The cannabis plant is powerful and nuanced — and often misunderstood. For generations, varying misconceptions about marijuana consumers have circulated throughout society. These ideas have mostly been spread by those who sought to criminalize it in the first place (or wish to keep it illegal).
And while the United States has come a long way since the infamous 1930s anti-cannabis propaganda film Reefer Madness, which warned consumption would cause murder and sex-addiction (among other ridiculous sentiments), there are still several myths in the ethereal. From the notion that smoking marijuana will lead to hard drug abuse to the “lazy stoner” stereotype, we still have work to do to break the stigma and tell the truth about the legitimate potential of the plant and its many types of devotees.
Green Flower is ready to bust some of the most common myths and misconceptions about cannabis — read on to learn more!
One of the oldest myths about cannabis is that trying it will lead to more problematic substance use, such as cocaine or other so-called “hard” drugs. However, this theory is weak at best. According to this breakdown by Vox, there’s no clear evidence marijuana consumption correlates with other drug abuse. In fact, some research has shown the exact opposite, arguing medical marijuana legalization may reduce instances of opioid overdose.
The claim that consuming cannabis will lead to mental health issues — specifically schizophrenia — also goes back to the days of Reefer Madness, but it turns out the connection simply isn’t clear. It has been found that people diagnosed with schizophrenia are more likely to report cannabis use, but there is no correlation to the plant’s use leading to said diagnosis. This was backed up by a Harvard Medical School report which stated there is no evidence to support the theory that marijuana use will cause schizophrenia.
The idea that adult-use cannabis causes more instances of accidents due to driving under the influence is often touted as an argument against legalization by those who oppose such measures. A study published in 2017 in the American Journal of Public Health debunked the notion after examining traffic control data in Washington and Colorado, the first two states to approve recreational marijuana sales. Scientists found no clear difference in the number of car accidents in comparison with non-legal control states.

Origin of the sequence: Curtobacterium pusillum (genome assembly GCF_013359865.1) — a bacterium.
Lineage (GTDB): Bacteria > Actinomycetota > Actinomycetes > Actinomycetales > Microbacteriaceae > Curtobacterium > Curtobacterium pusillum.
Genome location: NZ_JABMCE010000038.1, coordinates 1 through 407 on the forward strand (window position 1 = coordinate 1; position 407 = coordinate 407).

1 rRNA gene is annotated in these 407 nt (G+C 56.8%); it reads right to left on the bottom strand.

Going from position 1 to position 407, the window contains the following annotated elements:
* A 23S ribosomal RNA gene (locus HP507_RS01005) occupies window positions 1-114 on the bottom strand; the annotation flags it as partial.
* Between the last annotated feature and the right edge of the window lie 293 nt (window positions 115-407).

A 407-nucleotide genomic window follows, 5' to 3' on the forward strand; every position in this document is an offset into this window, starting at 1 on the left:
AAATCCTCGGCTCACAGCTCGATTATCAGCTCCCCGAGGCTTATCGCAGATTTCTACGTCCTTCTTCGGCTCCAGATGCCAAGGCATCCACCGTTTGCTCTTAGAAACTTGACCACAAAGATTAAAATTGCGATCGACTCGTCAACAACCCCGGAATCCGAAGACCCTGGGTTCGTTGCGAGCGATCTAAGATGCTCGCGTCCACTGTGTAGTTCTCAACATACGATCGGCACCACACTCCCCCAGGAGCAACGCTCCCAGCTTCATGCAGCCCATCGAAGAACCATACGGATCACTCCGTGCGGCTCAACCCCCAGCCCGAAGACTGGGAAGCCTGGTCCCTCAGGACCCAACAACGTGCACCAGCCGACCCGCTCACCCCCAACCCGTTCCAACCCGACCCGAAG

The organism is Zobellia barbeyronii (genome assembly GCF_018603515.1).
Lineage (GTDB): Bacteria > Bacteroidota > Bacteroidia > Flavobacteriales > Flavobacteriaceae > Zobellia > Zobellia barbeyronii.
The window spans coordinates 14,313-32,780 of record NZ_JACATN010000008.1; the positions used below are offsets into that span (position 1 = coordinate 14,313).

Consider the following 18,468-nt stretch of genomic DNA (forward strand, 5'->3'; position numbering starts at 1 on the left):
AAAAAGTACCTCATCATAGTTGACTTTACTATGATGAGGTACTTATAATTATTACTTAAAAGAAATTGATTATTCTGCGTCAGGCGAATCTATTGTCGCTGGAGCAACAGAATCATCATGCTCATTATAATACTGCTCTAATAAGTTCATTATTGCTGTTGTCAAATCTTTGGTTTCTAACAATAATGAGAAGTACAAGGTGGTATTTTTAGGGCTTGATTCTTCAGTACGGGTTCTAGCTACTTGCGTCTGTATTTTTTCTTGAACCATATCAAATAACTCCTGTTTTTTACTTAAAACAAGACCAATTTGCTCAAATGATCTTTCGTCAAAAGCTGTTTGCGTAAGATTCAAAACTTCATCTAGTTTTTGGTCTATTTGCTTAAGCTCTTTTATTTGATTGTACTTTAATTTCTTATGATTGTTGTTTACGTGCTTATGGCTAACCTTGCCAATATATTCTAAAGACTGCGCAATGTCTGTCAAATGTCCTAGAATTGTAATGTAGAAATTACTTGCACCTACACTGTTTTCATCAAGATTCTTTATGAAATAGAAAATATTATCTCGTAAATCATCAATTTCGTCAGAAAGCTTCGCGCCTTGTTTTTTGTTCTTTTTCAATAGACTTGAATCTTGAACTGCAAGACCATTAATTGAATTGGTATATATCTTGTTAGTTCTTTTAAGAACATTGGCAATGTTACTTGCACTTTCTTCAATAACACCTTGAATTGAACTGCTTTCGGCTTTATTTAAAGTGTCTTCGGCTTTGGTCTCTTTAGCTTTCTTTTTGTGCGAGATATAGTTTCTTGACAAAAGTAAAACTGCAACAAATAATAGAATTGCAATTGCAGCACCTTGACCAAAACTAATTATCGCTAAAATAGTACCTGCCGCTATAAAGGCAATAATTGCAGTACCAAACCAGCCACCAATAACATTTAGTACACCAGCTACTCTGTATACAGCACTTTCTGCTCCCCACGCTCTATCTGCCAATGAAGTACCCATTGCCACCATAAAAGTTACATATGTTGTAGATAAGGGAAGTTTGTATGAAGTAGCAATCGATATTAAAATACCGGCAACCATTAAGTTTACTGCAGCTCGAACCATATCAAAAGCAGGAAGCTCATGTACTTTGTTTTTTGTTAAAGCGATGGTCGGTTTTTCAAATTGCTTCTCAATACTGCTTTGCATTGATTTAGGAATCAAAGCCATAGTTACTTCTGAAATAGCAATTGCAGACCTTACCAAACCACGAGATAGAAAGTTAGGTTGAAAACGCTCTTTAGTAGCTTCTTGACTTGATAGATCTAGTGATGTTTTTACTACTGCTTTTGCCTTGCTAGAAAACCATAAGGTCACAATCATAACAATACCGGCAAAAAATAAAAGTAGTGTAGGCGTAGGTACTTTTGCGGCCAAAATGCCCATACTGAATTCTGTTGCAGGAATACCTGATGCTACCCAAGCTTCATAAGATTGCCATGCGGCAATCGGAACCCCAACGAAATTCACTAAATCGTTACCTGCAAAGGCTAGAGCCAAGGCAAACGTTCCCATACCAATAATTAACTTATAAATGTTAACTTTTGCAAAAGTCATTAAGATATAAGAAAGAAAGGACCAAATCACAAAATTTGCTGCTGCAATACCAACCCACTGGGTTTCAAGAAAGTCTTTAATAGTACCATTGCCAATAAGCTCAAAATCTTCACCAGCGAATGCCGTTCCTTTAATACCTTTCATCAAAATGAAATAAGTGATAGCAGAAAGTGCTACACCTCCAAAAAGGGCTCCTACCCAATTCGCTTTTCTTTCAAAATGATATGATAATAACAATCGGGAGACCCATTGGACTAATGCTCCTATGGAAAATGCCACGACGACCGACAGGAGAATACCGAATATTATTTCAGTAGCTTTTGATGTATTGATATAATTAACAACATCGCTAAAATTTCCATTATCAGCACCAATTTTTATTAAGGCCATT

This myth is actually a product of ill-informed government rhetoric. When the Controlled Substances Act of 1970 was signed into law, it created five unique categories — or “schedules” — to distinguish different types of narcotics. Developed as a tool of President Nixon’s newly minted “War on Drugs,” officials opted to list cannabis as a Schedule I narcotic, declaring it has “no known medicinal benefits and a high potential of abuse.” Other substances on this list include heroin and LSD.
However, there is no evidence that marijuana is actually as physically addictive as other drugs. It is more likely for someone to become psychologically dependent, meaning they may desire consumption but will not experience the same intensity of withdrawal that people on alcohol, cocaine, heroin, or even tobacco may experience.
One argument cannabis consumers may hear is that smoking causes lung cancer. While this may be the case with tobacco use, marijuana smokers are actually not at a higher risk of developing the disease, according to data analysis conducted in 2016. This largely has to do with the fact that cigarettes contain several carcinogens, often in the form of additives.
In fact, cannabinoids have been shown to have the potential to fight cancer but as long as the plant remains a Schedule I illegal drug in the eyes of the federal government, more robust research remains impossible.
THC is an appetite stimulant, there is no doubt about it, but getting “the munchies” now and again does not correlate with the myth that using cannabis will lead to weight gain and decreased physical activity — aka couch lock. As a matter of fact, regular cannabis consumption has actually been linked to lower body mass index (BMI) over those who do not consume. While it is not known why this is the case, researchers have previously found that cannabis users break down blood sugar faster than non-users, which could partially explain the results of the BMI studies.
There have been many misconceptions spread about cannabis and its enthusiasts over the years, mostly based in fear and stigma. While many of these myths have been disproven, misinformation still exists. As public perceptions toward the plant continue to shift toward the positive, more attention will certainly be paid to all of the potential it has. Legalization will also open the doors for more clinical research to be conducted, unlocking the mysteries of cannabis once and for all as evidence and peer-reviewed studies are the final nail in prohibition’s metaphorical coffin.